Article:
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alisonjhade
Level 1

Multiple states

I filed both my Federal and Colorado taxes manually.  My husband works remotely for a company in Connecticut so I need to file that return as well and I can't find anyone to help me.  Should I re-file my Federal taxes using TurboTax and not submit the return, but use it to file CT taxes?  If so, can I print the CT taxes and mail them in so I don't file my Federal taxes twice?  

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Accepted Solutions
Hal_Al
Level 15

Multiple states

Q.  Do I need to do an amended return for Colorado?

A.  Probably not.  I believe CT tax was mistakenly withheld, since he did not physically work there.  You need to file a non resident CT return for a full refund.  You may need to attach a letter of explanation. 

 

However, if he occasionally worked in CT (trips, including training days, to the home office), you are required to pay CT tax on the income for those days.  So, in that case, you would need to file an amended CO return to claim a credit for the net CT tax paid.   

 

He should talk to his employer about stopping the CT withholding, to avoid filing for a CT refund  every year. 

 

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9 Replies
Hal_Al
Level 15

Multiple states

Yes. If you want to prepare a state return using TurboTax (TT), you must first complete the federal return, in TT.  Be sure that the federal return you prepare matches what you actually filed.   You will not be able to e-file the CT return.  So it will have to be printed and mailed.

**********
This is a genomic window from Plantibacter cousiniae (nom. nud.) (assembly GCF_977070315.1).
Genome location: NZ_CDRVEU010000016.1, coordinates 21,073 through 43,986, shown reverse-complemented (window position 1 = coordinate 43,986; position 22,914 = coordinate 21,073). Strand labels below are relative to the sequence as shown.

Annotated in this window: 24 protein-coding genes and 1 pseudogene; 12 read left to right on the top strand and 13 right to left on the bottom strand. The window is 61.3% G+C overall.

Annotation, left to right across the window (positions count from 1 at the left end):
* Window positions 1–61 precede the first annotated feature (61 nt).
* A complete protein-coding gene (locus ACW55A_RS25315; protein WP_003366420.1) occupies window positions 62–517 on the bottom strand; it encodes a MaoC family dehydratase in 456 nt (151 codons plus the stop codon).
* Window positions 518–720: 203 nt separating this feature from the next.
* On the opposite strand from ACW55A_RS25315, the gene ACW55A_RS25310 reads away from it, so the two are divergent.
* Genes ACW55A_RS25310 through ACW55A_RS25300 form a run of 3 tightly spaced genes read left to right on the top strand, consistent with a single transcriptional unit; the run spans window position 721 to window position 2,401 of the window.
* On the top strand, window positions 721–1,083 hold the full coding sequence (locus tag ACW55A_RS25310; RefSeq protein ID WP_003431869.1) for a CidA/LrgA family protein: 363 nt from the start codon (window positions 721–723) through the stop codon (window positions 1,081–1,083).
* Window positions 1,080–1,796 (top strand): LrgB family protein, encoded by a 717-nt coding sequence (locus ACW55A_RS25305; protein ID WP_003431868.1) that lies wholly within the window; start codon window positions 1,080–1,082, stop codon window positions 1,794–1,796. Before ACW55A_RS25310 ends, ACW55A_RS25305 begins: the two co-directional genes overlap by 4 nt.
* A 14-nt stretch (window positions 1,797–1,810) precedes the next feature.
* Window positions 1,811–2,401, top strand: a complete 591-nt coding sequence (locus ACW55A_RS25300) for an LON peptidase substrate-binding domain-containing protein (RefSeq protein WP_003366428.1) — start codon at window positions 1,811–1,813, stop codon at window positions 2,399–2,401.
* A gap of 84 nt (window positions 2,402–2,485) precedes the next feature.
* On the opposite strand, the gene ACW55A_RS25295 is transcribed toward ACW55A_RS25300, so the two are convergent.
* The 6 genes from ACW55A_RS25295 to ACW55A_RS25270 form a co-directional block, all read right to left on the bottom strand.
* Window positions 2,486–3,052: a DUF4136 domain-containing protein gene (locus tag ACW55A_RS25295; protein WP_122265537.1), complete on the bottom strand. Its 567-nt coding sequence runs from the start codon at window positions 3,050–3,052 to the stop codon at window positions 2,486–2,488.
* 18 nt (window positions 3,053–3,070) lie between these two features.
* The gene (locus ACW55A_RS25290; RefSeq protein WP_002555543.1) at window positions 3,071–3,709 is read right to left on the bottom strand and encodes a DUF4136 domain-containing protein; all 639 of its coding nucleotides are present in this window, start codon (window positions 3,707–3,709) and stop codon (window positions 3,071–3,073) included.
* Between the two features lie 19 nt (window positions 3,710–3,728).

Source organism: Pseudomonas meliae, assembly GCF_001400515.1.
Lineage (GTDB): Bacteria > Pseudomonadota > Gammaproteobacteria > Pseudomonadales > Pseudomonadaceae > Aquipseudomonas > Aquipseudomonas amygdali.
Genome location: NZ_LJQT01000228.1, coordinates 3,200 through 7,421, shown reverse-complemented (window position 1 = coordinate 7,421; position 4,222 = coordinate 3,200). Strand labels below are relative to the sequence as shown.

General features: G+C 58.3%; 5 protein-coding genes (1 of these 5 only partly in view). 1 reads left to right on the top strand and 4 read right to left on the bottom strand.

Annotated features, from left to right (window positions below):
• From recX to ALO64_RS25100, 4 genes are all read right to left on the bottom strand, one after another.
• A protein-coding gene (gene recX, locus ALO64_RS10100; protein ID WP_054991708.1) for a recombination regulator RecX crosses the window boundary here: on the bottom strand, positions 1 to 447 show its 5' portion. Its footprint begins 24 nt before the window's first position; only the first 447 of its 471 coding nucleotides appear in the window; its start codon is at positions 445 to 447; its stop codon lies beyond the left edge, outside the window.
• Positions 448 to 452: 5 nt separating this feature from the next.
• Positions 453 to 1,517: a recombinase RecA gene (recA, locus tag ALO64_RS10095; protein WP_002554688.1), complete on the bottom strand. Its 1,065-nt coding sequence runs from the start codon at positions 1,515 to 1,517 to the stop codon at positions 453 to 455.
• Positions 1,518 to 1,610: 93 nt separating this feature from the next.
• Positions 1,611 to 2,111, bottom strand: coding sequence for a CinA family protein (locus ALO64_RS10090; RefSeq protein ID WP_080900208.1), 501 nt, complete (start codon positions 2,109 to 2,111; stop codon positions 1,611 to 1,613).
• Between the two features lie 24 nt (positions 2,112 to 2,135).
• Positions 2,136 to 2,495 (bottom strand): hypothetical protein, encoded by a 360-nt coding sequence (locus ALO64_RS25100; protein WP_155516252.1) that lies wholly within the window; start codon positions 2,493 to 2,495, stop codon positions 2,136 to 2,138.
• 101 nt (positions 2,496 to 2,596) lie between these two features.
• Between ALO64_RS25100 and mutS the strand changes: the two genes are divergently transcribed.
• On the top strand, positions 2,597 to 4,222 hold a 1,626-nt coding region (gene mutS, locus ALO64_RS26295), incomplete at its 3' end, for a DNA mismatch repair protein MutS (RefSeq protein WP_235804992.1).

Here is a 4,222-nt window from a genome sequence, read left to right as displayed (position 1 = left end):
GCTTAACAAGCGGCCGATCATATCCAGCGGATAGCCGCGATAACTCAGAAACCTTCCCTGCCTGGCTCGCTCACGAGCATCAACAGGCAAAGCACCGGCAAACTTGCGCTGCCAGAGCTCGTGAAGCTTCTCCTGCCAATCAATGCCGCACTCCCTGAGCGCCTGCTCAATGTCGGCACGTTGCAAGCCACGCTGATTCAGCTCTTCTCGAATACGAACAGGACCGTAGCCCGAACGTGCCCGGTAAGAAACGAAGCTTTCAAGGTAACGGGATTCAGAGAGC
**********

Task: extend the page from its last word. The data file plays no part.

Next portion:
But, you need to explain more.   You may need professional tax prep help.  What does "works remotely for a company in Connecticut " mean?  You may not need to file a CT return if he did not physically work in CT.  Was CT tax withheld?  Did you file  MFJ (Married filing jointly) Federal & CO returns?  Normally you should not have prepared your CO (residence state) return without first having prepared a CT (work state) return. 

 

This is the general rule: The income is work state (WS) source income only if it was physically earned there. Resident States (RS) tax all their resident's income, regardless of where earned. You  file a non-resident tax return for the WS and report the WS income. You  file a full year resident return for the RS, reporting all your income. The RS will give you a credit, or partial credit for any tax paid to the WS.

alisonjhade
Level 1

Multiple states

Thank you for your reply.  He works from home in CO and will continue to do so.  The office is in CT.  Yes, CT taxes were withheld.  Yes, we filed MFJ for Federal and CO.  

 

Your third paragraph makes me think I need to do an amended return for Colorado.  We didn't get a credit for tax paid to the WS.  

Hal_Al
Level 15

Multiple states

Q.  Do I need to do an amended return for Colorado?

A.  Probably not.  I believe CT tax was mistakenly withheld, since he did not physically work there.  You need to file a non resident CT return for a full refund.  You may need to attach a letter of explanation. 

 

However, if he occasionally worked in CT (trips, including training days, to the home office), you are required to pay CT tax on the income for those days.  So, in that case, you would need to file an amended CO return to claim a credit for the net CT tax paid.   

 

He should talk to his employer about stopping the CT withholding, to avoid filing for a CT refund  every year.